**Length:** 3 hours

**Intended Audience:** For students, engineers and scientists

a) with an interest in modern applications of quantum science in the areas of sensor fusion, artificial intelligence/machine learning/computing, and communication/information, and/or

a) seeking an understanding of the potential near-term and long-term impacts of the emerging quantum technologies on sensor and information fusion and the Internet of Everything

**Description:** Quantum physics and relativity are the basis of all known fundamental laws of the universe. Although the fundamentals of quantum physics have been well-known since the 1920s, in the last few decades several novel consequences of the laws of quantum physics (particularly, in the areas of atomic, molecular and optical physics and quantum computer science and information theory) have been discovered. These developments have attracted the interest of major civilian and defence industries. In particular, in the areas of sensing, quantum physics sets the bounds on the sensitivity of sensing --- termed the Heisenberg limit --- that is orders of magnitude below the sensitivity of current sensors. In the area of computing, it has been observed that a quantum computer allows some computations to be carried out that are unfeasible using current or future classical computing technology. In the area of communication, quantum physics enables provable secure communication and at much higher data rates than those allowed by classical Shannon limit. Many of these advances could have major near-term and long-term consequences in the areas of sensing, secure communication, big data analysis, and machine learning, and hence sensor and information fusion.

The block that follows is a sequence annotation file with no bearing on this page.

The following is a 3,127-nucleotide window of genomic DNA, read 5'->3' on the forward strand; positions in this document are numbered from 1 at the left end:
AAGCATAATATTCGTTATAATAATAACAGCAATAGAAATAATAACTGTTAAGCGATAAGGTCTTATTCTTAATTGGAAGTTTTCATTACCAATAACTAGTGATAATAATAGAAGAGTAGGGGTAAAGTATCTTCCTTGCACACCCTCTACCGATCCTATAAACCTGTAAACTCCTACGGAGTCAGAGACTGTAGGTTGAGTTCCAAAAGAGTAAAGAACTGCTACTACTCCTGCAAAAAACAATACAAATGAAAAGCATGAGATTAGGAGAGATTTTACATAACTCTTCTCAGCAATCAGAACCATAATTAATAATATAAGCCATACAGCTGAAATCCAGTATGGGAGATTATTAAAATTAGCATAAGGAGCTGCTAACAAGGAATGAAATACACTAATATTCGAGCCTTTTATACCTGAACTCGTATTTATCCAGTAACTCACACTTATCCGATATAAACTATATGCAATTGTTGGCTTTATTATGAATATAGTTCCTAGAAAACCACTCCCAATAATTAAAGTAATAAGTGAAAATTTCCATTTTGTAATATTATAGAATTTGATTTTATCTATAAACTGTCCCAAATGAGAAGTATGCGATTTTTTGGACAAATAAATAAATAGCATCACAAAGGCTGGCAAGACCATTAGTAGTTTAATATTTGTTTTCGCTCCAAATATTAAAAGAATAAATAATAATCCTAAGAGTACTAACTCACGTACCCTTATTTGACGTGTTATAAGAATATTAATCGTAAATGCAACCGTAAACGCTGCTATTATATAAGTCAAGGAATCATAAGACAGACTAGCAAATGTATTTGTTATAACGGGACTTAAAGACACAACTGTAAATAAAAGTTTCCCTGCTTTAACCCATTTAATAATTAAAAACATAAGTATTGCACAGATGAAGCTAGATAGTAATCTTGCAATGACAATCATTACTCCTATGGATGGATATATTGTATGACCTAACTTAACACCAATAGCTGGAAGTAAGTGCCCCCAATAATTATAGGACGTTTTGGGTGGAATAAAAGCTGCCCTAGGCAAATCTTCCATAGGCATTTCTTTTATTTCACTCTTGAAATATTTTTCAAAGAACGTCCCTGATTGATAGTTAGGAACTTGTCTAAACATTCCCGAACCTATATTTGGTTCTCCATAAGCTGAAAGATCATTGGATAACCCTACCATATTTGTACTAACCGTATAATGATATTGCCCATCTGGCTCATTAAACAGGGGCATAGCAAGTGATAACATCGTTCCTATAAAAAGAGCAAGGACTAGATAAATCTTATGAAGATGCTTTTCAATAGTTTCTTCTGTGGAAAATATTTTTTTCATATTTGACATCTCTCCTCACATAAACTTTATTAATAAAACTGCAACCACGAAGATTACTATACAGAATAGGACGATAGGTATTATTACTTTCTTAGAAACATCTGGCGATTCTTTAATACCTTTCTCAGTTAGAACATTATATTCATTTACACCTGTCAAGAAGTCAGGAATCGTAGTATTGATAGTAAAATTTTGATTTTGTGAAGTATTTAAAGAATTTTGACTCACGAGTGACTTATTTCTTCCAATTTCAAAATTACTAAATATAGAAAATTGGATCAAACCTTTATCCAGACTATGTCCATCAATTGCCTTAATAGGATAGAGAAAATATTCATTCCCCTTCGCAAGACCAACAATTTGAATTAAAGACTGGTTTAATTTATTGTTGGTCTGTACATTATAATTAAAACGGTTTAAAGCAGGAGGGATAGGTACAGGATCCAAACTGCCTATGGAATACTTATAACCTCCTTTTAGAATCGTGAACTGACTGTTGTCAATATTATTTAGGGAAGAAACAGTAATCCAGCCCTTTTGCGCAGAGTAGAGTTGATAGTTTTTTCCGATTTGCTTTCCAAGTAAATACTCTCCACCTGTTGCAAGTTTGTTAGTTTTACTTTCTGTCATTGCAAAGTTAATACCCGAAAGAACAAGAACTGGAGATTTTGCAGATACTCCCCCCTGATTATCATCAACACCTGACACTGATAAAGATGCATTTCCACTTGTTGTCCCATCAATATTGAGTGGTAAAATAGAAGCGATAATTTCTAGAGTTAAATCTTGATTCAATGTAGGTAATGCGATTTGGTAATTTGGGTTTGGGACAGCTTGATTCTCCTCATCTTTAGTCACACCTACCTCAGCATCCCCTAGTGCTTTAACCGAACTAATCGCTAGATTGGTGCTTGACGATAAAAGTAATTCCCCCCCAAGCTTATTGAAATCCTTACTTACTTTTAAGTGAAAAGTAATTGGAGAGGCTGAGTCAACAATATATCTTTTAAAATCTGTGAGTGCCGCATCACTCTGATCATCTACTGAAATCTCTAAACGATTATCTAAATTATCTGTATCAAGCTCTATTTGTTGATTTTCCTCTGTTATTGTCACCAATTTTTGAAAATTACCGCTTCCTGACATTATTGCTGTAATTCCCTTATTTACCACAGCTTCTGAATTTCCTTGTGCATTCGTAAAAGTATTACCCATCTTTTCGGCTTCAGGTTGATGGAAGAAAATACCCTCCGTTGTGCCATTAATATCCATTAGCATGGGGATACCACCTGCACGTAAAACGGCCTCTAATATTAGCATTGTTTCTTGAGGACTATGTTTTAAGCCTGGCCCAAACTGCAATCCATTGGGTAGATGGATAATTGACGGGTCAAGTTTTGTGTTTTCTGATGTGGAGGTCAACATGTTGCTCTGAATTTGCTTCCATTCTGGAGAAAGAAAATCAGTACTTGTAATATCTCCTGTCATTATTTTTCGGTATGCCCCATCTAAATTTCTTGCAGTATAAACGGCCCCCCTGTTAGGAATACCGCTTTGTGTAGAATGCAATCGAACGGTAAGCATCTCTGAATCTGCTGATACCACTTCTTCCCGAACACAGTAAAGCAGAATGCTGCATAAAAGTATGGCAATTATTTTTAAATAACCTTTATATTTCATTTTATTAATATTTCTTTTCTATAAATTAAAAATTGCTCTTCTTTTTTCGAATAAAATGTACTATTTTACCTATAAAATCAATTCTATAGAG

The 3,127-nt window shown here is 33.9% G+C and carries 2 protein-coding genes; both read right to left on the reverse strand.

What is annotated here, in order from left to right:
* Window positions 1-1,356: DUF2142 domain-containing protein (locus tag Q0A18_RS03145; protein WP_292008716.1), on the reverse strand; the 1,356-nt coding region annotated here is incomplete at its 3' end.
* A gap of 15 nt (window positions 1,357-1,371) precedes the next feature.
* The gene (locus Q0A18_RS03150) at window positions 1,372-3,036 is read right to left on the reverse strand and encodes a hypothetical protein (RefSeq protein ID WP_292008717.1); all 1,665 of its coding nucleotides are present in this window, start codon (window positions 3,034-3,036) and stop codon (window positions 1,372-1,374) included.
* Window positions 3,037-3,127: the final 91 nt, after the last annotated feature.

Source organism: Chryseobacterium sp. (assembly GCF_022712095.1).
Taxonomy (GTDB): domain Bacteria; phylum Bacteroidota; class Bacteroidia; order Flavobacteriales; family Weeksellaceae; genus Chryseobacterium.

**Prerequisites:** Some background of linear algebra is assumed, and for some topics a rudimentary knowledge of
simple differential equations. No knowledge of quantum physics is assumed.

**Presenter:** Bhashyam Balaji

**Bhashyam Balaji** is a Senior Defence Scientist at Defence R&D Canada, and a Senior Member of IEEE. He obtained his Ph.D. in elementary particle theory from Boston University. He has published over 60 technical articles, many in areas related to application of quantum physics methods (particularly the Feynman path integral methods of quantum field theory), to nonlinear filtering theory. His other research interests include all aspects of radar sensor outputs, including space-time adaptive processing, multi-target tracking, and meta-level tracking including the application of stochastic context-free grammars to syntactic tracking. His recent research also includes theoretical and applied aspects of multisource data fusion, including tracking and fusion of sensor outputs from radar, EO/IR, acoustic, electronic support measures, and magnetic anomaly detection sensors and quantum science and technologies for fusion. He has been an invited speaker to military radar conferences where has also presented tutorials on radar signal processing and multi-target tracking.